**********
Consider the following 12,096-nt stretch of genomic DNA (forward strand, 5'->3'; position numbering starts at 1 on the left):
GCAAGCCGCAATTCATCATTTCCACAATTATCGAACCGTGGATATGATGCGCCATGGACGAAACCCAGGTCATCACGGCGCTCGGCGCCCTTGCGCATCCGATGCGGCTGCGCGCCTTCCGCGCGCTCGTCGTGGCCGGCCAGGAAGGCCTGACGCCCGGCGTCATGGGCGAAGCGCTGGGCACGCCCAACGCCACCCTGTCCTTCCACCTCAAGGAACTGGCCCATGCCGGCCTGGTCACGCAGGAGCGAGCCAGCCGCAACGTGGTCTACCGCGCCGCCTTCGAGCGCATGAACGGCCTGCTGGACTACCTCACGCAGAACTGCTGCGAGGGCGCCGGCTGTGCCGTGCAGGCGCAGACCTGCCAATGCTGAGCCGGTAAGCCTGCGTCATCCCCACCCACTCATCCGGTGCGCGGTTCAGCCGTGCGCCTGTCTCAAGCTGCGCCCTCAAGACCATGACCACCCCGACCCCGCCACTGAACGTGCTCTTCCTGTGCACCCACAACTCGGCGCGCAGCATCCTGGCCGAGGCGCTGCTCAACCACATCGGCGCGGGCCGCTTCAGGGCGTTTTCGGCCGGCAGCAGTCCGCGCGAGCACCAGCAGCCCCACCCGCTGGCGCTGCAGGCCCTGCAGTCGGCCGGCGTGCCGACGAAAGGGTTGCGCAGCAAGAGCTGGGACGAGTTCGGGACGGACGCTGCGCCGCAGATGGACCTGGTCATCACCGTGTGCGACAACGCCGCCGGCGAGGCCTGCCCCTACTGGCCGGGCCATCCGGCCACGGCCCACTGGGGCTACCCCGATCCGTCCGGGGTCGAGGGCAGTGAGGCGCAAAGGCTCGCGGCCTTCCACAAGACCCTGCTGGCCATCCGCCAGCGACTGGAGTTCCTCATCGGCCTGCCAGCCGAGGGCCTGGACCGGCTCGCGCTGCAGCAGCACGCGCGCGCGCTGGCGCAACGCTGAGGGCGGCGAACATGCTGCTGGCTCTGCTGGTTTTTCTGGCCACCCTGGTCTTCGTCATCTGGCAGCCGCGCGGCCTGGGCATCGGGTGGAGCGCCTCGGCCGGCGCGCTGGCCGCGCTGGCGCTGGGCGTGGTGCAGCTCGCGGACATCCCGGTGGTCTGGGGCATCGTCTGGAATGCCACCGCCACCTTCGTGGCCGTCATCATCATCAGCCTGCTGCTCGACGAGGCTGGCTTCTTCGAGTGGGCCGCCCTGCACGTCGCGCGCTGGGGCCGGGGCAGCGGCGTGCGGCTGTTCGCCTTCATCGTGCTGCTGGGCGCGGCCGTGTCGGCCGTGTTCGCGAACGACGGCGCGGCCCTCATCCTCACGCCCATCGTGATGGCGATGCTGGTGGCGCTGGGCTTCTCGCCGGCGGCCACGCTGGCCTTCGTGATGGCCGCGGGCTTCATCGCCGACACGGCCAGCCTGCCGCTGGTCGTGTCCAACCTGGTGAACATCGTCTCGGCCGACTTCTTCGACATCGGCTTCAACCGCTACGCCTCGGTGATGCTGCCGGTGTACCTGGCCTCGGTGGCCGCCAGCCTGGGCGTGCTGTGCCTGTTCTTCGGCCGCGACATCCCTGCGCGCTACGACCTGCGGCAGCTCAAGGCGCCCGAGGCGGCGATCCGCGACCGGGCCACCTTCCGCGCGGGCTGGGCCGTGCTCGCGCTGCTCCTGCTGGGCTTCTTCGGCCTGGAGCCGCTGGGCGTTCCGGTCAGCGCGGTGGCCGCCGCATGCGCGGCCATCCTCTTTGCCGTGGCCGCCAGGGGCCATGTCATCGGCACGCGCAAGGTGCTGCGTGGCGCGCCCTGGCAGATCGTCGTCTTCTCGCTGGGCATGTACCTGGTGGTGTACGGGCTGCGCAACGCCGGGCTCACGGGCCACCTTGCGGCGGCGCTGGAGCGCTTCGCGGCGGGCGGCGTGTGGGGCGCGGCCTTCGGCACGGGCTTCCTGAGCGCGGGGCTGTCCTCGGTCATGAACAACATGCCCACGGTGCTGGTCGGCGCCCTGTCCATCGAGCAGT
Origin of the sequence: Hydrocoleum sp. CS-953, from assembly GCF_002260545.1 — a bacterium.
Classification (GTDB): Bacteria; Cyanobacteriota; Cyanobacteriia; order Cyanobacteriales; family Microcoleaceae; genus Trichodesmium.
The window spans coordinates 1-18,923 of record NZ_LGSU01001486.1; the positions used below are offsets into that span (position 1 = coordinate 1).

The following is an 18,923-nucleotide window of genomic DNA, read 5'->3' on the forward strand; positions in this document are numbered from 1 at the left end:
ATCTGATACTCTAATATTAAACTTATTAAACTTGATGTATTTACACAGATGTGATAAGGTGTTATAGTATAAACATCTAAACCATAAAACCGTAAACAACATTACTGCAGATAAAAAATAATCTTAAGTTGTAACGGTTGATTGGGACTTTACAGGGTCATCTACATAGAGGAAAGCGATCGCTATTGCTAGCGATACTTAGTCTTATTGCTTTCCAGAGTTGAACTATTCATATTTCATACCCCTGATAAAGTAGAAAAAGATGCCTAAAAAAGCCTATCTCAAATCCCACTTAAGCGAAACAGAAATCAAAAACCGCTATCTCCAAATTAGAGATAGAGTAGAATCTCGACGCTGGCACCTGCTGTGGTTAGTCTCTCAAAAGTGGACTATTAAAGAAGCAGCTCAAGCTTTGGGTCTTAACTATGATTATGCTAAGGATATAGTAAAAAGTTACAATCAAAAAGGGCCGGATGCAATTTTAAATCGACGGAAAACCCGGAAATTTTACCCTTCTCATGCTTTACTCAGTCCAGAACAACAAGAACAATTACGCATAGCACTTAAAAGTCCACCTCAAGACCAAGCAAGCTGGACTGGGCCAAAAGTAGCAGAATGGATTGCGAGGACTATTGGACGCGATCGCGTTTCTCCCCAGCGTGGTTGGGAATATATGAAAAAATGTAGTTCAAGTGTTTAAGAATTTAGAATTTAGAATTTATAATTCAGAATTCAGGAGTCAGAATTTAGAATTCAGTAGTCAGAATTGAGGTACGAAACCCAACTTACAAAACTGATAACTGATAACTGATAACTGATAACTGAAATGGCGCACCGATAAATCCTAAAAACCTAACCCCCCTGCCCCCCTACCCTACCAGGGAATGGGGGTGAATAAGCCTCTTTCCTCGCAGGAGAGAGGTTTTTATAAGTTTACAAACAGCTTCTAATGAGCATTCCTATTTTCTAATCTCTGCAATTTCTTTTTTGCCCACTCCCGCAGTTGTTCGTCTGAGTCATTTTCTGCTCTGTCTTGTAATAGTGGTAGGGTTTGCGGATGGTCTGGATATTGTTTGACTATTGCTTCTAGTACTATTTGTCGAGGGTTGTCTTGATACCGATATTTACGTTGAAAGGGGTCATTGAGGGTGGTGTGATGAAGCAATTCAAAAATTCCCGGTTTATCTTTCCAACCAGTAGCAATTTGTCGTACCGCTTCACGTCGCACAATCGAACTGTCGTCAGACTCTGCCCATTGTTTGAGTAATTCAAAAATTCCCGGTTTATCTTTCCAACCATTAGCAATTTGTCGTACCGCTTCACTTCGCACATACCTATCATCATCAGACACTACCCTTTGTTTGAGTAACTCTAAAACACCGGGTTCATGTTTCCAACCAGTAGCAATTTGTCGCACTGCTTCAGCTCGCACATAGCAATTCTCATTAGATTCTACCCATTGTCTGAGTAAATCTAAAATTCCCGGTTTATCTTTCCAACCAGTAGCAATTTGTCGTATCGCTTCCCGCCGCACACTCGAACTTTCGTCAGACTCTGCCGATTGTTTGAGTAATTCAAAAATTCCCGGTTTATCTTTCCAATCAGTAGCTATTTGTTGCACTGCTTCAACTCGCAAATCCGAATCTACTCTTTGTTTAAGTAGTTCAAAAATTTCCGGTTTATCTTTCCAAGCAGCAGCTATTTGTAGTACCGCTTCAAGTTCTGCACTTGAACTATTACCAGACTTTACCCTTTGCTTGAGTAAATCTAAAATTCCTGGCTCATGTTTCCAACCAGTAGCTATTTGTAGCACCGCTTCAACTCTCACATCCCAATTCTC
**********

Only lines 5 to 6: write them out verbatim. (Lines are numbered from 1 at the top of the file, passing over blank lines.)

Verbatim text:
The window spans coordinates 1-18,923 of record NZ_LGSU01001486.1; the positions used below are offsets into that span (position 1 = coordinate 1).

The following is an 18,923-nucleotide window of genomic DNA, read 5'->3' on the forward strand; positions in this document are numbered from 1 at the left end: